I am tempted by the QS hub motor but it would mean that I lose the comstar wheel (which lots of people like the look of) and also means that I would need to fabricate some kind of disk brake mount for the swing arm, which i'm not keen on doing

I'm struggling to find out how much it costs in import duties and tax to buy from china to the UK.
So far i've got:
$658 motor
$323 shipping
= $1177 with 20% VAT
+ Unknown import duties

Anybody got any comments on putting a MXUS3000 (20/16mm axle) in the front forks? (The MXUS is on order anyway)
If I have two motors on the bike (front and rear hub motors) am I likely to need two 'engine numbers' for the registration document?

Structure wise
I think i can manage to make something that is structurally sound to replace the engine, I've got some experience with designing structural elements, the difficult bit is estimating the amount of load which the new frame will need to take.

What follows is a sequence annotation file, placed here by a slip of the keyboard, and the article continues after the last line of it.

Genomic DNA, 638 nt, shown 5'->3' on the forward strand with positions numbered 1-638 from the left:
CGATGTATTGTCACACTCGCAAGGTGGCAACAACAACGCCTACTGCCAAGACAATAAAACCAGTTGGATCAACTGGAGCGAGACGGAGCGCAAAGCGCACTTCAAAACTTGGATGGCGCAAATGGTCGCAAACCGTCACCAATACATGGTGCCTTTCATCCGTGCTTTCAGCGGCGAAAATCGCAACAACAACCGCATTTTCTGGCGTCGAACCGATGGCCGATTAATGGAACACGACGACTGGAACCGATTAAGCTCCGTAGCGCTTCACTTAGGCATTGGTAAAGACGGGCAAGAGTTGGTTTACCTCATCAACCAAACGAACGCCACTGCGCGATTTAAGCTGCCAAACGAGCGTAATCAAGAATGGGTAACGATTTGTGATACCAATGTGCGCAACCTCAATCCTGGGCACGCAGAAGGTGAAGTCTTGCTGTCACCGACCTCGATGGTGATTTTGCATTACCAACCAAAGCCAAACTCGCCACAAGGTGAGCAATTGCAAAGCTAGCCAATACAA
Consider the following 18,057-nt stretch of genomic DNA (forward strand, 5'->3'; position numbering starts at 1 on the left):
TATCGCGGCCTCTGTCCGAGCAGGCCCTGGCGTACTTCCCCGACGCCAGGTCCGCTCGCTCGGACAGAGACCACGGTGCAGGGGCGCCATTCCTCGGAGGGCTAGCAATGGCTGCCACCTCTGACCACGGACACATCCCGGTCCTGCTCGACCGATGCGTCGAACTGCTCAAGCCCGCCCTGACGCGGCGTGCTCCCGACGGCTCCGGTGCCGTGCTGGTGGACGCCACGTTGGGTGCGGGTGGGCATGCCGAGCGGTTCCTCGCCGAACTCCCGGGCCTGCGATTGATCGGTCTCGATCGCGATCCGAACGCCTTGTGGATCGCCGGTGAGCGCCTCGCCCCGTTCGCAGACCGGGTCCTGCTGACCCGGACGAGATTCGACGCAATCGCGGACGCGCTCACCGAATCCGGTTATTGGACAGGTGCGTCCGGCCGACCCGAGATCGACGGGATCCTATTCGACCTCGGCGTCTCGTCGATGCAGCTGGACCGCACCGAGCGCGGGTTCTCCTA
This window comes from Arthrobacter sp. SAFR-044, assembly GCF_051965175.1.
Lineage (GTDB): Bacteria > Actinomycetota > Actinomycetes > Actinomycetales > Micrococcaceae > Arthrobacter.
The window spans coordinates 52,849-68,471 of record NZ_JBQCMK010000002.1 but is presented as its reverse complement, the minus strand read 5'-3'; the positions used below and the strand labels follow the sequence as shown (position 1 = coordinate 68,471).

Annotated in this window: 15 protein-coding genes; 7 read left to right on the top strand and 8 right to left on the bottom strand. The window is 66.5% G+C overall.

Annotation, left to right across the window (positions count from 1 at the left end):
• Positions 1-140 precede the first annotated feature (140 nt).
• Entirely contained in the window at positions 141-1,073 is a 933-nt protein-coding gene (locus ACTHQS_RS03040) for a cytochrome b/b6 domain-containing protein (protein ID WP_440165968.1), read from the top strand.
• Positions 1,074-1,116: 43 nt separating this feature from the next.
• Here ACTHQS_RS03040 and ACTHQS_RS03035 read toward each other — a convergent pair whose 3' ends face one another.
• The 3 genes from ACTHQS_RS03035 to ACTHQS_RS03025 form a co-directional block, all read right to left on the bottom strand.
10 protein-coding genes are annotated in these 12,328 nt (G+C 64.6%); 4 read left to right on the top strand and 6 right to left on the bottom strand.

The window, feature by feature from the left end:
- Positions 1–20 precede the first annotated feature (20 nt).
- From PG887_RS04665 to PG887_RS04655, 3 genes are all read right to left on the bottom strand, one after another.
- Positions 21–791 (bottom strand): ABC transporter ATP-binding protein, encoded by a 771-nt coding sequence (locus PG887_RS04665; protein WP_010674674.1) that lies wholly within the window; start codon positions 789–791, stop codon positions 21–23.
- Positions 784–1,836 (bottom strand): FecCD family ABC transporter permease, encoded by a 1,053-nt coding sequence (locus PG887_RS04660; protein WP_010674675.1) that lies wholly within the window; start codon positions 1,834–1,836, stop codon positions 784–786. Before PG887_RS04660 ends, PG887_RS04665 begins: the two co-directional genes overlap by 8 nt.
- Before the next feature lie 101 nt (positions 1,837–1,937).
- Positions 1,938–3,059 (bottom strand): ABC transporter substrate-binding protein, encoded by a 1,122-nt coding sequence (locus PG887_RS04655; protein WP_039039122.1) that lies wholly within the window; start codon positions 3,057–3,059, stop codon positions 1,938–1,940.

Appearance
try and make it look as well integrated as possible

I'd like it to look like it's "custom" and not "home made" or "hacked together" so there will be a reasonable amount of thought put into the bike's cosmetics.
Also, it's in pretty good condition
Looks can be deceiving, It turns out that the previous owner was good at covering things up and making it look better than it is. (not all that surprising)
There are some areas near the rear light that should have been welded up and were insteadbuilt up with silicone sealant...
The orange paint was applied directly over the old paint WITHOUT sanding the old paint first, (The new paint is peeling off very easily with alcohol!)
The fork gaiters appear to have been fitted to cover up the lack of fork dust covers.